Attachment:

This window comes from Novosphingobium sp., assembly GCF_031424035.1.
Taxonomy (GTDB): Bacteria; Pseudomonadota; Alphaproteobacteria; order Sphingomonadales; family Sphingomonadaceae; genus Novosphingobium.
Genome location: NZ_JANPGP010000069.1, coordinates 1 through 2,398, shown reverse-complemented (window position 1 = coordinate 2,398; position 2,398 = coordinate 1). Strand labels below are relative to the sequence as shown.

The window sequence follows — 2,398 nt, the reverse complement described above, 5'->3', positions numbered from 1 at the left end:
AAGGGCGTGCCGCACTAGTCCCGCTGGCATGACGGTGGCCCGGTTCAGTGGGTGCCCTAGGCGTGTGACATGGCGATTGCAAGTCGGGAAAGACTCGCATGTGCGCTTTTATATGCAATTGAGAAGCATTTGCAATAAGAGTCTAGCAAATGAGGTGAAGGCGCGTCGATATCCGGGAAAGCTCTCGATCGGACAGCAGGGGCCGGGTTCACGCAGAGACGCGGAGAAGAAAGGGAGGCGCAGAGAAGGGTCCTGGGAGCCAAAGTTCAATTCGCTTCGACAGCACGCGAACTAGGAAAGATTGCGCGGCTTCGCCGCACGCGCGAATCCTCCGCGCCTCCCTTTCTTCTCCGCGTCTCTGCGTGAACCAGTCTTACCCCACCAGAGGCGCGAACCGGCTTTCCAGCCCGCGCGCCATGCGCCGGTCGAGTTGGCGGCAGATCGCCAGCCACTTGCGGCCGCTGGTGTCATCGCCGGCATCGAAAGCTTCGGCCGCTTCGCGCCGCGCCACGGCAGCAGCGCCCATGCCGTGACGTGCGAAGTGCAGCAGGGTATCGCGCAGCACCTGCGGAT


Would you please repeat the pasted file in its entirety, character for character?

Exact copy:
This window comes from Novosphingobium sp., assembly GCF_031424035.1.
Taxonomy (GTDB): Bacteria; Pseudomonadota; Alphaproteobacteria; order Sphingomonadales; family Sphingomonadaceae; genus Novosphingobium.
Genome location: NZ_JANPGP010000069.1, coordinates 1 through 2,398, shown reverse-complemented (window position 1 = coordinate 2,398; position 2,398 = coordinate 1). Strand labels below are relative to the sequence as shown.

The window sequence follows — 2,398 nt, the reverse complement described above, 5'->3', positions numbered from 1 at the left end:
AAGGGCGTGCCGCACTAGTCCCGCTGGCATGACGGTGGCCCGGTTCAGTGGGTGCCCTAGGCGTGTGACATGGCGATTGCAAGTCGGGAAAGACTCGCATGTGCGCTTTTATATGCAATTGAGAAGCATTTGCAATAAGAGTCTAGCAAATGAGGTGAAGGCGCGTCGATATCCGGGAAAGCTCTCGATCGGACAGCAGGGGCCGGGTTCACGCAGAGACGCGGAGAAGAAAGGGAGGCGCAGAGAAGGGTCCTGGGAGCCAAAGTTCAATTCGCTTCGACAGCACGCGAACTAGGAAAGATTGCGCGGCTTCGCCGCACGCGCGAATCCTCCGCGCCTCCCTTTCTTCTCCGCGTCTCTGCGTGAACCAGTCTTACCCCACCAGAGGCGCGAACCGGCTTTCCAGCCCGCGCGCCATGCGCCGGTCGAGTTGGCGGCAGATCGCCAGCCACTTGCGGCCGCTGGTGTCATCGCCGGCATCGAAAGCTTCGGCCGCTTCGCGCCGCGCCACGGCAGCAGCGCCCATGCCGTGACGTGCGAAGTGCAGCAGGGTATCGCGCAGCACCTGCGGAT